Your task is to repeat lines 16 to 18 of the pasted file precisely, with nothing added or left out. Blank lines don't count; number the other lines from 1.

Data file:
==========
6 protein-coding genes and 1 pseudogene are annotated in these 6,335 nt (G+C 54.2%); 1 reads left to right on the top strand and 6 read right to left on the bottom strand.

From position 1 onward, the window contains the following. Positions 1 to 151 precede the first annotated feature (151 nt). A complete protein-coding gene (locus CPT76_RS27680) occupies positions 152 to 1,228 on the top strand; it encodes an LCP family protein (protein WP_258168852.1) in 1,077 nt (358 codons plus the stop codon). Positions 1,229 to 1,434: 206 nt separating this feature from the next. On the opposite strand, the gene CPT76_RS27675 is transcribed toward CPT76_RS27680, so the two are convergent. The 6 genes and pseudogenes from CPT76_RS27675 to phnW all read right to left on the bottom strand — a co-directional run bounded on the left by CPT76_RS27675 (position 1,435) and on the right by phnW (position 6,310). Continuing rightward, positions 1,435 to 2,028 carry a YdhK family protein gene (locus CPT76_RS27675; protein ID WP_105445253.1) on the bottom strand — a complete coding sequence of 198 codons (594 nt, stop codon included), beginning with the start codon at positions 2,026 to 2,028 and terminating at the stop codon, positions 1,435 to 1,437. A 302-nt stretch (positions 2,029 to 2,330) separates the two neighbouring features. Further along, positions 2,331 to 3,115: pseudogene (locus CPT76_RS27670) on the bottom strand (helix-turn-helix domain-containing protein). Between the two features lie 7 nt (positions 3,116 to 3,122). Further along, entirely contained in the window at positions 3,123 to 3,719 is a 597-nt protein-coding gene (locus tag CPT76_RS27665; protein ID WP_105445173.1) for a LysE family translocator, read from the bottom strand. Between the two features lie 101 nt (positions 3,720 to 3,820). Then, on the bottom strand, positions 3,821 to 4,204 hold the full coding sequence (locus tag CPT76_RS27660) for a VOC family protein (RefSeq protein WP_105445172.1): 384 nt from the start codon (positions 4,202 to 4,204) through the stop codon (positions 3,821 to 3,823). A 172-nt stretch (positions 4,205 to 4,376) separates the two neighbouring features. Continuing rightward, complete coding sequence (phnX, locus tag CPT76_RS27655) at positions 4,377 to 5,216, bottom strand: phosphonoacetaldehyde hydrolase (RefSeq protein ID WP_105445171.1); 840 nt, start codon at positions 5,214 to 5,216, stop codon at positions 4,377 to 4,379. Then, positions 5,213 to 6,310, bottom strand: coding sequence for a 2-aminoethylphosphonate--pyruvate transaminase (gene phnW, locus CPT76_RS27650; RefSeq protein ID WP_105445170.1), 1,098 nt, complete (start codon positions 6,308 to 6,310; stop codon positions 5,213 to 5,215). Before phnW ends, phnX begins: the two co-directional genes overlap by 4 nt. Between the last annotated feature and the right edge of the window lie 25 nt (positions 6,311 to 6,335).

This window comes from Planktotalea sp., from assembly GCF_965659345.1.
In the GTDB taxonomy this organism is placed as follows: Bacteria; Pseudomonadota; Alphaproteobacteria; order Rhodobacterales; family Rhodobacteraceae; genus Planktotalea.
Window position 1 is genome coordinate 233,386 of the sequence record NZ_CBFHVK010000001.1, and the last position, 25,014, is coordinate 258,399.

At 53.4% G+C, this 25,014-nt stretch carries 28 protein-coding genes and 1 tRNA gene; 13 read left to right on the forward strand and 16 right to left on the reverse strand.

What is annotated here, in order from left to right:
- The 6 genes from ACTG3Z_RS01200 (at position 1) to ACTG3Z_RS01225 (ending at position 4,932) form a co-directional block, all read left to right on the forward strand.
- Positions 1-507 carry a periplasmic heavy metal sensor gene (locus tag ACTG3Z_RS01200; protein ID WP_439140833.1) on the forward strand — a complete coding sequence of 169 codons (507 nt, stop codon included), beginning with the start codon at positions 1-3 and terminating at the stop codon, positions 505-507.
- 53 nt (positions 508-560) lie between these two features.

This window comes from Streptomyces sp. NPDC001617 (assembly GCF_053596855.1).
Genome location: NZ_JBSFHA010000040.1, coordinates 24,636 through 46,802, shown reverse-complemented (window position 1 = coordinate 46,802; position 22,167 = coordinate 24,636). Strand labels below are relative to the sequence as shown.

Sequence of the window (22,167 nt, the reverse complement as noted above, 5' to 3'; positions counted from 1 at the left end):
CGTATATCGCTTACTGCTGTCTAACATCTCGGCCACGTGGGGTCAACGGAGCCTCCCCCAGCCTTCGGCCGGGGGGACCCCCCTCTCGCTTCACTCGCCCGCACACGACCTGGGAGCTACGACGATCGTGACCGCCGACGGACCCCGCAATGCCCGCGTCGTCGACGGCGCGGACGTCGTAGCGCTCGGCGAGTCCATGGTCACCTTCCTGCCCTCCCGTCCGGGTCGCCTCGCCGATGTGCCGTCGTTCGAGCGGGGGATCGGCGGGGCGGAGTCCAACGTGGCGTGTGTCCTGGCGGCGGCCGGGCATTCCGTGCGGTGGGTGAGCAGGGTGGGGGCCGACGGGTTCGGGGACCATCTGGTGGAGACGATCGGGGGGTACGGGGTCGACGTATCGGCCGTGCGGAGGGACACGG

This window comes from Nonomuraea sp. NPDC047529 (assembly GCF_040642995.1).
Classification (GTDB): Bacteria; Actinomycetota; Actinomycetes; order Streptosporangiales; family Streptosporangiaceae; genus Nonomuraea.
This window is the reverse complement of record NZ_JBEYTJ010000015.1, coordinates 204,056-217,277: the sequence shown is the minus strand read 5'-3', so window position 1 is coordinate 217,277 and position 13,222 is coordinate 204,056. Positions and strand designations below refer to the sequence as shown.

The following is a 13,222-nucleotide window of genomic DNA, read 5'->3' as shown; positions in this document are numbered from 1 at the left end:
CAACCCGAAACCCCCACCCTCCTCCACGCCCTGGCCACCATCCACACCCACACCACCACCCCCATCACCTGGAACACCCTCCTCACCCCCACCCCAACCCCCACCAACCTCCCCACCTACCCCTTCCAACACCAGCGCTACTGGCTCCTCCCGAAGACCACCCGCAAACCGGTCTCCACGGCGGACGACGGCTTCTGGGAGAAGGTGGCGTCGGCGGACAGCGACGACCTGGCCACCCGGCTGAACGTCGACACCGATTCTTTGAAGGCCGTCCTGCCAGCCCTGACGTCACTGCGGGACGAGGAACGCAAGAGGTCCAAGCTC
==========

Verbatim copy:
Classification (GTDB): Bacteria; Actinomycetota; Actinomycetes; order Streptosporangiales; family Streptosporangiaceae; genus Nonomuraea.
This window is the reverse complement of record NZ_JBEYTJ010000015.1, coordinates 204,056-217,277: the sequence shown is the minus strand read 5'-3', so window position 1 is coordinate 217,277 and position 13,222 is coordinate 204,056. Positions and strand designations below refer to the sequence as shown.

The following is a 13,222-nucleotide window of genomic DNA, read 5'->3' as shown; positions in this document are numbered from 1 at the left end: